What really tickles the Weasel is the fact that Mr Joseph Ponnou not only is stupid enough to announce this to all his potential customers but can't seem to realise that this may be a foolish move. In a move that would land him straight in court in the US or EU he blithely witters on that the formation of the cartel is in the consumers best interest, while opening the subject by explaining that it has been set up to ensure prices are as high as possible and no-one undercuts the members of this chummy club.

The only way to combat the runaway inflation we are all experiencing is to allow free competition, eventually prices will find their correct level. Much as the Weasel enjoys the low price of fuel and the attempt at a rent cap, in the end they simply distort the market and all pay the price.

The awarding of import licences to single companies and the set-up of blatant price cartels keeps us beholden to conglomerates that simply print money on the back of UAE consumers.

And that's everyone not just expats.

Tuesday, July 17, 2007

Big shoes to fill

Back after a brief sojourn to Ibiza and consequential psychotic episode, every year the Weasel wonders if this is the last year of behaving badly, but then the combined effects of an entire year in the desert conspire to make the occasional blowout feel like a vital safety valve.

Well that's his excuse and he's sticking to it.....

Ironically the earth-aid feel good concert was happening as the Weasel flew overhead on his long weekend away, for one of such diminutive stature the Weasel's carbon footprint is bloody huge. Flying to Ibiza for the weekend does not seem outrageous, this behavior is of course hardly unique in Dubai.

We superchill our offices, deep freeze our houses, take showers in desalinated water, drive our big ol cars and fly 3 times a year (or more in the Weasels case), it's a good job he's unconvinced of the CO2 argument.

Seriously though if this is ever proved beyond the current hysteria the life styles here of much of the population would have to drastically change to meet any global norms, more use of solar would make so much sense along with building for the climate not the perceived tastes of a European housing market.

We await developments.

Friday, July 06, 2007


Today finds the Weasel scampering around his old haunts in London, it is wet, cold and you can't smoke in the pubs.
Tonight off to the white isle for a couple of days, while in Wembley tomorrow tens of thoussands of people will gather to protest about climate change (oh, and listen to a huge rock concert).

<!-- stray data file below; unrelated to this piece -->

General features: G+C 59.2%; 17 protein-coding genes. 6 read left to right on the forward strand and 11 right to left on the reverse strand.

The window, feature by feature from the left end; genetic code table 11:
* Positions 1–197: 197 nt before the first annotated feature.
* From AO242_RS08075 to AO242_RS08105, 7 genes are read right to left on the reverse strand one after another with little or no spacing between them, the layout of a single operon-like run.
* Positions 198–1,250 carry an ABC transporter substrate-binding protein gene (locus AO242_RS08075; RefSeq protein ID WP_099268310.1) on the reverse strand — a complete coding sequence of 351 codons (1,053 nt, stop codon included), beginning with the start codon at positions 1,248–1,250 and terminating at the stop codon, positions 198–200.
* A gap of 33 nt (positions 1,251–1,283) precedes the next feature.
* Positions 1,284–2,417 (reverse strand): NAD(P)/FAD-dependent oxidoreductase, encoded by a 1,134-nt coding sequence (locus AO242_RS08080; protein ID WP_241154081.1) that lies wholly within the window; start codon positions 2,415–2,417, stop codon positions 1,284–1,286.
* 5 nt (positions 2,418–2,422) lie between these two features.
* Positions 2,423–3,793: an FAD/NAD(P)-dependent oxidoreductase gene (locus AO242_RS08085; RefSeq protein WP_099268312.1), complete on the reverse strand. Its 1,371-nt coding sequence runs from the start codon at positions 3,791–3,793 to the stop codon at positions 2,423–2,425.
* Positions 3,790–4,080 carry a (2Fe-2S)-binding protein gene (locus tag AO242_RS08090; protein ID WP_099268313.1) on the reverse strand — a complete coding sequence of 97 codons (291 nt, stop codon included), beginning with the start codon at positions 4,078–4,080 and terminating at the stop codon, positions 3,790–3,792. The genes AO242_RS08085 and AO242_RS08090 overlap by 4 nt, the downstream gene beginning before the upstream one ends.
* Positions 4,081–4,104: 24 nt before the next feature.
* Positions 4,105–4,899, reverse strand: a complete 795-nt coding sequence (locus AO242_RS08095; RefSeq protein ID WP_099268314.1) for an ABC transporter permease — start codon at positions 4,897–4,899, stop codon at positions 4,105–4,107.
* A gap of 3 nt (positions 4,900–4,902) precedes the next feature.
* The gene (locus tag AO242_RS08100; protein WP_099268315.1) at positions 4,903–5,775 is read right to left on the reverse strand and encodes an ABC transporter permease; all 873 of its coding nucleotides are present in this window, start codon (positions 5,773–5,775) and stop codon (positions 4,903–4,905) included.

Climate change awareness has not really arrived in Dubai, we all know we live in an environment that is only survivable with huge amounts of ac, desalinated water, V8 motors and regular trips away (Weasel endurance limit is 3 months).

What is a little shocking was when last night the Weasel was asked incredulously "don't you feel guilty?"

err no?

Cue tut tutting and storming off - the Weasel may need to prepare a response to this question that doesn't involve flying from Dubai to London to Spain and back again for a party.....

Tuesday, July 03, 2007

Open season on Dubai banks?

In a move the Weasel finds hard to comprehend the DFSA appears to have declined to investigate a reputed attempted fraud of $5 bn.


Because it was targeted against an institution not an individual, leaving aside the bloody obvious that a bank's money belongs to individuals who most certainly would have suffered should this scam have worked, what were they thinking?

Does this mean if the Weasel wanders into, lets say Dewa or any other "big institution" and for instance bounces a cheque for his water bill that he will be let off scot free....... nope, he doesn't think so either.

The jails in this town are full of people charged with fraud for bouncing a cheque, so perhaps the story here isn't, why not?

but who can't be investigated?

And this is personal, although called lloyds TSB it isn't a direct branch of the bank and it is probably likely that a loss of this size would have folded the institution, taking the Weasels 2dhs of savings with it. The lack of action cannot do anything to inspire confidence in any financial institution in Dubai

From the Toady today.

The United Kingdom-based banking and insurance group Lloyds TSB Bank, operating from Dubai International Financial Centre (DIFC), has left it to the regulators, the Dubai Financial Services Authority (DFSA), to investigate the $5 billion (Dh18.35bn) financial fraud targeted at the bank.

Media reports had said Lloyds TSB Bank in Dubai had been targeted by fraudsters who tried to raise a credit facility of up to $5bn (Dh18.35bn), in one of the largest attempted financial frauds in the region in recent times.

The regulators said individuals representing two fictitious organisations – Heritage Private Bank of the UK and the Genesis Foundation of Hong Kong – failed in their attempt to use false guarantee documents from five banks, including UBS, the US Federal Reserve and Citibank in Singapore, in a bid to raise funds for an alleged real estate project in Abu Dhabi, the Financial Times reported.

Lloyds TSB’s private banking arm, located in the DIFC, had said in early May it provided information about the use of fraudulent documents to the DFSA.

“Lloyds TSB International Private Banking takes its obligations to combat financial crime extremely seriously and reported an attempted use of fraudulent documents to the DFSA in the appropriate way in early May. This is now a matter for the regulator and we will co-operate fully with any investigation they undertake,” the bank’s spokesperson said in a statement.

Quoting DFSA’s managing director for policy and legal services, Ian Johnston, the Financial Times said after carrying out an investigation the regulator had decided not to pursue injunctions against the individuals involved, as the scam had targeted authorised companies rather than members of the public.

The official pointed out that the fraud attempt, while substantial, was unsophisticated and unlikely to have duped the vetting procedures of authorised companies.